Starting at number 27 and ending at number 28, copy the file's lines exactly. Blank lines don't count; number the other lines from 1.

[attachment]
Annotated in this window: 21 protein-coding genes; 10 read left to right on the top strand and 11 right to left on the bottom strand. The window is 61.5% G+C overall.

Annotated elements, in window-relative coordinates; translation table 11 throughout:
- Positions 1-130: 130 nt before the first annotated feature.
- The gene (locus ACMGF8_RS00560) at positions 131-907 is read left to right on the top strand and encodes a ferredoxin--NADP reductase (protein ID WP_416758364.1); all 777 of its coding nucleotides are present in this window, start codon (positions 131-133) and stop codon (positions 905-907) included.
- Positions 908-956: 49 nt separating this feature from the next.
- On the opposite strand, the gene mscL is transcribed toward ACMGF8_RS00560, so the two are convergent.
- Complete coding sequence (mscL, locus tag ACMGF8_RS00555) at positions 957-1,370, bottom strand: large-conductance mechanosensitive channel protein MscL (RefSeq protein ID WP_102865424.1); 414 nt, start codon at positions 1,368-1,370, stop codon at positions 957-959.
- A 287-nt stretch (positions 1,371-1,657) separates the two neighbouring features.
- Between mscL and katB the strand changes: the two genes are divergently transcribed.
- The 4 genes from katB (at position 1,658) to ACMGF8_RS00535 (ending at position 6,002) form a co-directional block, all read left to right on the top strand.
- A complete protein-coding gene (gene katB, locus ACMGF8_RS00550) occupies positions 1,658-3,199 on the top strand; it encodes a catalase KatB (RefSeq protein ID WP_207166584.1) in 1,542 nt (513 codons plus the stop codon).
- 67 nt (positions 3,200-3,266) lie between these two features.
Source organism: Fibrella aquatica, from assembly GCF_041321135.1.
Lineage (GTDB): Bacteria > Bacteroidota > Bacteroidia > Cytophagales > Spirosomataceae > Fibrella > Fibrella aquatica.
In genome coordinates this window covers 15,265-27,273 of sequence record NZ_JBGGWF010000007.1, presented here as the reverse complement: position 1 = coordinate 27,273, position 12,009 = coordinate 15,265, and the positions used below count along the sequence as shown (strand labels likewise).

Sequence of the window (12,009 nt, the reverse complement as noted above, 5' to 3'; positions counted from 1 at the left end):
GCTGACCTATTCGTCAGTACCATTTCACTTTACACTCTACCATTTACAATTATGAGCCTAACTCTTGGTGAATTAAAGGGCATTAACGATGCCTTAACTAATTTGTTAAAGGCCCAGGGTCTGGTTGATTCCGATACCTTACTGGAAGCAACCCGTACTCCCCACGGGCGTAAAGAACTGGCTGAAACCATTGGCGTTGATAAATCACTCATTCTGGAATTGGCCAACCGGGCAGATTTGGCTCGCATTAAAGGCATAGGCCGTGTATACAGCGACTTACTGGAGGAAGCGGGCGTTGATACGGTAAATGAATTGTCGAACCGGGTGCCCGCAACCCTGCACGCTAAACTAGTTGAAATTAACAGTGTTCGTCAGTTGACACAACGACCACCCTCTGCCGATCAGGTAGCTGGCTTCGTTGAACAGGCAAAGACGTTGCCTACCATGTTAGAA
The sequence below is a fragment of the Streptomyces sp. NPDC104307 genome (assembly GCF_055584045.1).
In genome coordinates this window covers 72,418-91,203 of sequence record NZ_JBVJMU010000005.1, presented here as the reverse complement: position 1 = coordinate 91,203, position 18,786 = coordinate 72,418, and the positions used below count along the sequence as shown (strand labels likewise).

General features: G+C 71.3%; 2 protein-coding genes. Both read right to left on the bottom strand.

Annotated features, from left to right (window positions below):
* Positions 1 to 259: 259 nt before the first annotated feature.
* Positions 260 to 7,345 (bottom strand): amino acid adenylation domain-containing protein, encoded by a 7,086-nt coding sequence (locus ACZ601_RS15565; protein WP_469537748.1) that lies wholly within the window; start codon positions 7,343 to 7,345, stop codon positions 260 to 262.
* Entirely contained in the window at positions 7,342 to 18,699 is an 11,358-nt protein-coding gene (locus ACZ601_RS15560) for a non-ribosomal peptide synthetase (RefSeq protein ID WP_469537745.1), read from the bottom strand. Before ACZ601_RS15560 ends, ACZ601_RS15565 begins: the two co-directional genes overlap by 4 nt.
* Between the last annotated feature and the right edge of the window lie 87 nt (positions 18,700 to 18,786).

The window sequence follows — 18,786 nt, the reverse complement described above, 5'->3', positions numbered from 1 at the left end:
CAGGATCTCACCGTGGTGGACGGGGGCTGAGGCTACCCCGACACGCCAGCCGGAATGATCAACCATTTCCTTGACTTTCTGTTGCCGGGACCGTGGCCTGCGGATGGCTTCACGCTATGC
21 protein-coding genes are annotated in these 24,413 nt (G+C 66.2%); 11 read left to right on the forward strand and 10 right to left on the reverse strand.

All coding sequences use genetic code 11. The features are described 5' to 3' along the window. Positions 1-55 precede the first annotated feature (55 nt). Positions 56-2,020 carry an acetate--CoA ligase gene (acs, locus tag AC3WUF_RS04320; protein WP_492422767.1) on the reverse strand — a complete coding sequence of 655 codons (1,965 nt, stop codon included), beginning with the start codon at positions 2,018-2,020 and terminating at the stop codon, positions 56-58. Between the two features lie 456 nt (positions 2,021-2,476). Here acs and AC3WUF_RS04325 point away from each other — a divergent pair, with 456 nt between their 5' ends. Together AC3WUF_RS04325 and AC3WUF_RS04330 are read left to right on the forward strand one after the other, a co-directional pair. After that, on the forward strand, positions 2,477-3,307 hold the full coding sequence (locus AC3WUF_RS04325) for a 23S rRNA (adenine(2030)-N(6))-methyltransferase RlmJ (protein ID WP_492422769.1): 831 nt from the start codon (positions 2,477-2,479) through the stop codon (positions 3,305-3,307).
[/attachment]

CAGGATCTCACCGTGGTGGACGGGGGCTGAGGCTACCCCGACACGCCAGCCGGAATGATCAACCATTTCCTTGACTTTCTGTTGCCGGGACCGTGGCCTGCGGATGGCTTCACGCTATGC
21 protein-coding genes are annotated in these 24,413 nt (G+C 66.2%); 11 read left to right on the forward strand and 10 right to left on the reverse strand.